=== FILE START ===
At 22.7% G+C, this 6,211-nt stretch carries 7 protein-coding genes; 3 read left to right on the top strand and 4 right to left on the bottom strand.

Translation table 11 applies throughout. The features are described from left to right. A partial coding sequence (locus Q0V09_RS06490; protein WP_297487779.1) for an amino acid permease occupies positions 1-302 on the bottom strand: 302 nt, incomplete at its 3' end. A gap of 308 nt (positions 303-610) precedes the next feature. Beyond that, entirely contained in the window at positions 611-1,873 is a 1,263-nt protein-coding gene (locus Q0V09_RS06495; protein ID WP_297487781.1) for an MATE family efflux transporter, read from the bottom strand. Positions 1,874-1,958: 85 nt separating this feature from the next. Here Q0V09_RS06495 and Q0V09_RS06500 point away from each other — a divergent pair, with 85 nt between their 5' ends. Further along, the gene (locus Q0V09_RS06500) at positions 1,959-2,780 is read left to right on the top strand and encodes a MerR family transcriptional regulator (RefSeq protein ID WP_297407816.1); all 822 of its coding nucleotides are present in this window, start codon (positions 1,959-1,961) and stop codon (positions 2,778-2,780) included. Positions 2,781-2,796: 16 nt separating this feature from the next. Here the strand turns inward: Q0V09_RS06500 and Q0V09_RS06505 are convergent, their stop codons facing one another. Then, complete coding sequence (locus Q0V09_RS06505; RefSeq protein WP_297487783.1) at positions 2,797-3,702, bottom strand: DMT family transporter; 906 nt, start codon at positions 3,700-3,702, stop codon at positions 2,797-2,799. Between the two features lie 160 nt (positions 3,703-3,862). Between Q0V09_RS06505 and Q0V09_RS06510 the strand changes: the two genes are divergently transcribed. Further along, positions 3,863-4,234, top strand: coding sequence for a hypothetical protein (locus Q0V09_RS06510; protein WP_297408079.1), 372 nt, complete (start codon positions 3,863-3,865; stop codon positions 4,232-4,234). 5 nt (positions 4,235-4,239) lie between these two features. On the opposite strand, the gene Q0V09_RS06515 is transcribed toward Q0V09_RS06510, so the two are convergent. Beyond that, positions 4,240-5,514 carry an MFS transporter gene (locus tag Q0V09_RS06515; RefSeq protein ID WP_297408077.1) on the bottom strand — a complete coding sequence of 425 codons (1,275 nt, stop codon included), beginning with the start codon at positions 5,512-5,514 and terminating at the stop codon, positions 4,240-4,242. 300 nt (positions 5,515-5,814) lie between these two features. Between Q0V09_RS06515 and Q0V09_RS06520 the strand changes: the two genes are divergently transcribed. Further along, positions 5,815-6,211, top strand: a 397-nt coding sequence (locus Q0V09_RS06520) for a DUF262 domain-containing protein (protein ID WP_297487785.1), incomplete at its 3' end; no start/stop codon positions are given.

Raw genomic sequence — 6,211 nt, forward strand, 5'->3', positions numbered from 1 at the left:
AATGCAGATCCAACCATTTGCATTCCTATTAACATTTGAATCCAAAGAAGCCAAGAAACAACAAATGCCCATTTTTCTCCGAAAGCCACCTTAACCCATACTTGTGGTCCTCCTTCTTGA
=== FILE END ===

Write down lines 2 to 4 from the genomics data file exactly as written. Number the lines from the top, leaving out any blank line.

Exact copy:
Translation table 11 applies throughout. The features are described from left to right. A partial coding sequence (locus Q0V09_RS06490; protein WP_297487779.1) for an amino acid permease occupies positions 1-302 on the bottom strand: 302 nt, incomplete at its 3' end. A gap of 308 nt (positions 303-610) precedes the next feature. Beyond that, entirely contained in the window at positions 611-1,873 is a 1,263-nt protein-coding gene (locus Q0V09_RS06495; protein ID WP_297487781.1) for an MATE family efflux transporter, read from the bottom strand. Positions 1,874-1,958: 85 nt separating this feature from the next. Here Q0V09_RS06495 and Q0V09_RS06500 point away from each other — a divergent pair, with 85 nt between their 5' ends. Further along, the gene (locus Q0V09_RS06500) at positions 1,959-2,780 is read left to right on the top strand and encodes a MerR family transcriptional regulator (RefSeq protein ID WP_297407816.1); all 822 of its coding nucleotides are present in this window, start codon (positions 1,959-1,961) and stop codon (positions 2,778-2,780) included. Positions 2,781-2,796: 16 nt separating this feature from the next. Here the strand turns inward: Q0V09_RS06500 and Q0V09_RS06505 are convergent, their stop codons facing one another. Then, complete coding sequence (locus Q0V09_RS06505; RefSeq protein WP_297487783.1) at positions 2,797-3,702, bottom strand: DMT family transporter; 906 nt, start codon at positions 3,700-3,702, stop codon at positions 2,797-2,799. Between the two features lie 160 nt (positions 3,703-3,862). Between Q0V09_RS06505 and Q0V09_RS06510 the strand changes: the two genes are divergently transcribed. Further along, positions 3,863-4,234, top strand: coding sequence for a hypothetical protein (locus Q0V09_RS06510; protein WP_297408079.1), 372 nt, complete (start codon positions 3,863-3,865; stop codon positions 4,232-4,234). 5 nt (positions 4,235-4,239) lie between these two features. On the opposite strand, the gene Q0V09_RS06515 is transcribed toward Q0V09_RS06510, so the two are convergent. Beyond that, positions 4,240-5,514 carry an MFS transporter gene (locus tag Q0V09_RS06515; RefSeq protein ID WP_297408077.1) on the bottom strand — a complete coding sequence of 425 codons (1,275 nt, stop codon included), beginning with the start codon at positions 5,512-5,514 and terminating at the stop codon, positions 4,240-4,242. 300 nt (positions 5,515-5,814) lie between these two features. Between Q0V09_RS06515 and Q0V09_RS06520 the strand changes: the two genes are divergently transcribed. Further along, positions 5,815-6,211, top strand: a 397-nt coding sequence (locus Q0V09_RS06520) for a DUF262 domain-containing protein (protein ID WP_297487785.1), incomplete at its 3' end; no start/stop codon positions are given.

Raw genomic sequence — 6,211 nt, forward strand, 5'->3', positions numbered from 1 at the left:
AATGCAGATCCAACCATTTGCATTCCTATTAACATTTGAATCCAAAGAAGCCAAGAAACAACAAATGCCCATTTTTCTCCGAAAGCCACCTTAACCCATACTTGTGGTCCTCCTTCTTGA